• Yucatan is the worlds top producer of the super spicy habanero pepper

The food of the Yucatán peninsula is distinct from the rest of the country and is based on Mayan food with influences from Cuba and other Caribbean islands, Europe, Asia and Middle Eastern cultures. In this recipe you can most certainly taste the Mediterranean influences.

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88. Honduras: Horchata de Arroz

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Honduras, for thousands of years the Mayans created a briljant civilization, while the Roman Empire crumbled into little pieces the Mayans were only just reaching their peak. They probably were the most sophisticated civilization of the America’s in many aspects.

Their remarkable advancement in science and astronomy was completely revolutionary for their time. In the meanwhile Europe was entering their Middle Ages. Copan a city in Honduras was one of the main centers of the Mayans.

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Things you didn’t know about Honduras:

  • “Come back tomorrow/next week/next month” doesn’t really mean that.
    It means, “I don’t know”, “I don’t feel like doing that today”, “I don’t know who to ask but it definitely isn’t me” or “I’m eating lunch right now
  • Christopher Columbus discovered Honduras. And when he set foot on ground his first words were: “Thank God we got out these great depths!” Honduras’ literal meaning is: Great Depths.
  • It’s completely normal to find blonde haired, blue eyed Hondurans on the bay islands. They are direct descendents of the British Pirates that came here over 500 years ago
  •  Hondurans are called Catrachos/Catrachas in Central America and within their own country. It is not a negative nickname.

Ingredients:

  • 2 cups of rice
  • 6 cups of water
  •  1/2 teaspoon cinnamon
  • 1/3 cup sugar
  • 1 teaspoon vanilla
  1. Soak the rice overnight in 3 cups of the water. Add the rice, soaking water and cinnamon to a blender and puree until smooth, 2 or 3 minutes.
  2. Strain into a pitcher through a fine-mesh sieve or several layers of cheesecloth. There should be no grit or large particles in the liquid.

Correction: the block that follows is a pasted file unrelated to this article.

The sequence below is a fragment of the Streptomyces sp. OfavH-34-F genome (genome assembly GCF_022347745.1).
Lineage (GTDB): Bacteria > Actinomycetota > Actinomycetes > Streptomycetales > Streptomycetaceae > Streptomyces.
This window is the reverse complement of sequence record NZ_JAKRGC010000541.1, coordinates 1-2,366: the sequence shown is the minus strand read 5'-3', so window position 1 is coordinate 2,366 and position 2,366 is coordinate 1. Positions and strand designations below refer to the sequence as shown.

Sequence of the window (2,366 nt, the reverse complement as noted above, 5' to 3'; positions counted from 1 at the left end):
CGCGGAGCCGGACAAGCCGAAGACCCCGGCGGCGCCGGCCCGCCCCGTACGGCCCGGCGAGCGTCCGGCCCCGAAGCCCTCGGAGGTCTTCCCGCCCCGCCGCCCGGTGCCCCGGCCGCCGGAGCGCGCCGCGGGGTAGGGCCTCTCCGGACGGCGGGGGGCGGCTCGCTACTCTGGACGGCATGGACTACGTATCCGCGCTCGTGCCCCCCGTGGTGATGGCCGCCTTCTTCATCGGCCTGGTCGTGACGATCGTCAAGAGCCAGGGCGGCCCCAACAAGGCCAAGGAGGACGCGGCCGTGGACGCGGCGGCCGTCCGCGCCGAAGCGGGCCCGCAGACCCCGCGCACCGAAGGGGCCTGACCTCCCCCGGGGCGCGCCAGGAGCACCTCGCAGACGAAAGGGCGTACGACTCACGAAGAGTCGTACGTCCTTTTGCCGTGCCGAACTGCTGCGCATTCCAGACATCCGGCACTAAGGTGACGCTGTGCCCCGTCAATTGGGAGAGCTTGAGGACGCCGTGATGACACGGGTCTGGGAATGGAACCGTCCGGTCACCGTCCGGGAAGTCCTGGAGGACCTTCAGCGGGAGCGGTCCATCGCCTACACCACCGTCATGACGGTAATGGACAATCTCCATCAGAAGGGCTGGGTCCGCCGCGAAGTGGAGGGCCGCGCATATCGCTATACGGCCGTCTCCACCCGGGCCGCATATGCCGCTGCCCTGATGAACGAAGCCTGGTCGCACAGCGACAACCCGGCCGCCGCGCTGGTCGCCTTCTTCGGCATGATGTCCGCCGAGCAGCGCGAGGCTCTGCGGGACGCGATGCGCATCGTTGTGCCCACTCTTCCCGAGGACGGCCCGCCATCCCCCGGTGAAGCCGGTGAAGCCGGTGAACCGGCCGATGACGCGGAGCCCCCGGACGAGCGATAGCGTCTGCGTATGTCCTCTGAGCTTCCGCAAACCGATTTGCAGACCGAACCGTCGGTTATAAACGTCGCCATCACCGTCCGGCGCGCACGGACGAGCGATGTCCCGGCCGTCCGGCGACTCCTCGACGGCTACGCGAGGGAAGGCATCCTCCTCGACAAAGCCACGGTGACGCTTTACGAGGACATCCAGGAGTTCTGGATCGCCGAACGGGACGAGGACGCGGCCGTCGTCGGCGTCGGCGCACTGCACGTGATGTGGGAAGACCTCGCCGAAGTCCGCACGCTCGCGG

3. Stir in the remaining 3 cups water, sugar and vanilla. Adjust sugar to taste and serve well chilled.

86. Guyana: Egg Curry

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The event that put Guyana on the map for a lot of people is the catastrophe that happend in 1978. Guyana was still a British colony back then. In the middle of jungle a cult called “Peoples Temple” settled and founded their own town “Jonestown” under the leadership of Jim Jones. A total of 909 Americans died in Jonestown, all but two from apparent cyanide poisoning, in an event termed “revolutionary suicide” by Jones and some members on an audio tape of the event and in prior discussions.

That is what put Guyana on the map nowadays there is much more to Guyana. Few places on the planet offer raw adventure as authentic as densely forested Guyana. Although the country has a troubled history of political instability and inter-ethnic tension, underneath the headlines of corruption and economic mismanagement is a joyful and motivated mix of people who are turning the country into the continent’s best-kept ecotourism destination secret. Georgetown, the country’s crumbling colonial capital, is distinctly Caribbean with a rocking nightlife, great places to eat and an edgy market.

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Things you didn’t know about Guyana:

  • The official name of Guyana is the “Co-operative Republic of Guyana.
  • The national motto of Guyana is “One People, One Nation, One Destiny
  • The Omai Gold Mine in Guyana is one of the largest open-pit gold mines in South America.
  •  Slavery in the state was banned in 1834. There was a great demand for plantation workers after slavery in Guyana, which led to the immigration of the East Indians into the nation

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83. Guatemala: Gallinas Borachas